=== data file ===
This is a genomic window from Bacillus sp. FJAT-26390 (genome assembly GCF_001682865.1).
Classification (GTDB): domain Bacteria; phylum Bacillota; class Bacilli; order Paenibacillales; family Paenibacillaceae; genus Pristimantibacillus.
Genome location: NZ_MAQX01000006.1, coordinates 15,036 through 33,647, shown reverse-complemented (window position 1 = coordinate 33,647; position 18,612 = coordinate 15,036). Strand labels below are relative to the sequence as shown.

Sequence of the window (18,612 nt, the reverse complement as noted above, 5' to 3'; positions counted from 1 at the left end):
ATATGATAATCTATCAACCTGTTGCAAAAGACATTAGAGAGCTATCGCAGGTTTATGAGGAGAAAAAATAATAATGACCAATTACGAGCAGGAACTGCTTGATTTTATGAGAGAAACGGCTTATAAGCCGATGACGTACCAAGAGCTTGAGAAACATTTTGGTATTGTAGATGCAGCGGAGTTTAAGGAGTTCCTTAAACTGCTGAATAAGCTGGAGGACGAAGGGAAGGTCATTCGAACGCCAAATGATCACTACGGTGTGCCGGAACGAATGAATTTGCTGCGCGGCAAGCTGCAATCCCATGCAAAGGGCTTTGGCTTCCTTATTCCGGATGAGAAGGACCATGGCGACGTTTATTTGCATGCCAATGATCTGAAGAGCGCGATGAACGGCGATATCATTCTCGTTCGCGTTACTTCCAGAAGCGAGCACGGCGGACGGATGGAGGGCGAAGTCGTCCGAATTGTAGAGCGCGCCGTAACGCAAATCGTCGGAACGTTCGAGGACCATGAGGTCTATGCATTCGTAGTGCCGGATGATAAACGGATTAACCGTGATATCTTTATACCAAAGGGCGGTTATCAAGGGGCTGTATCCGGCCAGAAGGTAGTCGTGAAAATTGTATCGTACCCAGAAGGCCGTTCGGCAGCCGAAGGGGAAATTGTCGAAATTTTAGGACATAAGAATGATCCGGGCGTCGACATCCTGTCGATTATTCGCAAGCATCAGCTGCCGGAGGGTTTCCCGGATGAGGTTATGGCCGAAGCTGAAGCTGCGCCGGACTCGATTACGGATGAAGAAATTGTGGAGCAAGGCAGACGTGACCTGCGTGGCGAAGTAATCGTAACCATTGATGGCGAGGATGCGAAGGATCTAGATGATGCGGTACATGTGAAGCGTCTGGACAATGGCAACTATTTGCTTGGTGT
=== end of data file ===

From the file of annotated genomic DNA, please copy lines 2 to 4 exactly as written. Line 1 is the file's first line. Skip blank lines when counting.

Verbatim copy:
Classification (GTDB): domain Bacteria; phylum Bacillota; class Bacilli; order Paenibacillales; family Paenibacillaceae; genus Pristimantibacillus.
Genome location: NZ_MAQX01000006.1, coordinates 15,036 through 33,647, shown reverse-complemented (window position 1 = coordinate 33,647; position 18,612 = coordinate 15,036). Strand labels below are relative to the sequence as shown.

Sequence of the window (18,612 nt, the reverse complement as noted above, 5' to 3'; positions counted from 1 at the left end):